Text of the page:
December Magazine 2021

December’s issue is all about the revelatory nature of music. Our contributors write about their love for music during the holiday season, as well as the larger role music plays in the Anglican Church throughout its history and into the present day. In our opening feature, Charles Garinger reflects on

Following Life

Several things might drive us to consider our life in the church. We might grow out of childhood and need to find our own way in faith. We might have doubts. We might find ourselves unhappy and disenchanted with the church or its programs. We might feel lonely and out

PWRDF Refugee Network moves heaven and earth

refugee (noun) a person who has been forced to leave their country in order to escape war, persecution, or natural disaster (Oxford English Dictionary); someone who is unable or unwilling to return to their country of origin owing to a well-founded fear of being persecuted for reasons of race, religion,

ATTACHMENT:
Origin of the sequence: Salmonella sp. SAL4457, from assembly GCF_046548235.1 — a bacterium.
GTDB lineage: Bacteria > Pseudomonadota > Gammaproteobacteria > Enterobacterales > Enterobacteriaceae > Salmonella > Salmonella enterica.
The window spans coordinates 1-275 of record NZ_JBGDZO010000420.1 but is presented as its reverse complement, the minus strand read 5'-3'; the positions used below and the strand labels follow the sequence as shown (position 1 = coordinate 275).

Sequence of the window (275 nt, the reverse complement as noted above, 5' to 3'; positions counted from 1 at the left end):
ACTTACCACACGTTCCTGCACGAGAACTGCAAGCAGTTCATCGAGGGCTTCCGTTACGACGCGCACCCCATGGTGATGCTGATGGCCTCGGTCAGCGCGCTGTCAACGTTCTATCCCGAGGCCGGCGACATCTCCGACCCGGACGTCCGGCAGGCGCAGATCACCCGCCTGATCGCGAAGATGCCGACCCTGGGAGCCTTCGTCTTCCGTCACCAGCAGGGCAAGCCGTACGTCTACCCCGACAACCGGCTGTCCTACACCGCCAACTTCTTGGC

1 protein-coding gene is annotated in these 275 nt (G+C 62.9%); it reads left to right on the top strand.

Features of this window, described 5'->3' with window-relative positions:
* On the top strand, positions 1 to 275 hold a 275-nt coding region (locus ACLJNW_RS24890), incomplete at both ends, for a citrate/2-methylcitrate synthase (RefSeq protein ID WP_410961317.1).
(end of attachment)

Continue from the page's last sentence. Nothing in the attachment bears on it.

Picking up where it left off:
Choosing to Stay

I met God on the flat prairie of central Saskatchewan. As a teenager, I would ride my bike from my parent’s farm to the top of the nearest “hill” at sunset and view three hundred and sixty unbroken degrees of prairie landscape. My instinctive response was an awareness of God

Should I Stay or Should I Go?

Over the last 13 years, I’ve often been asked, “Why the Anglican church?” It’s a question that has arisen as I’ve made a return to church life, discerned a path to ordination, and, ultimately, been ordained into the priesthood. As I venture through various points in my life, I routinely

November Magazine 2021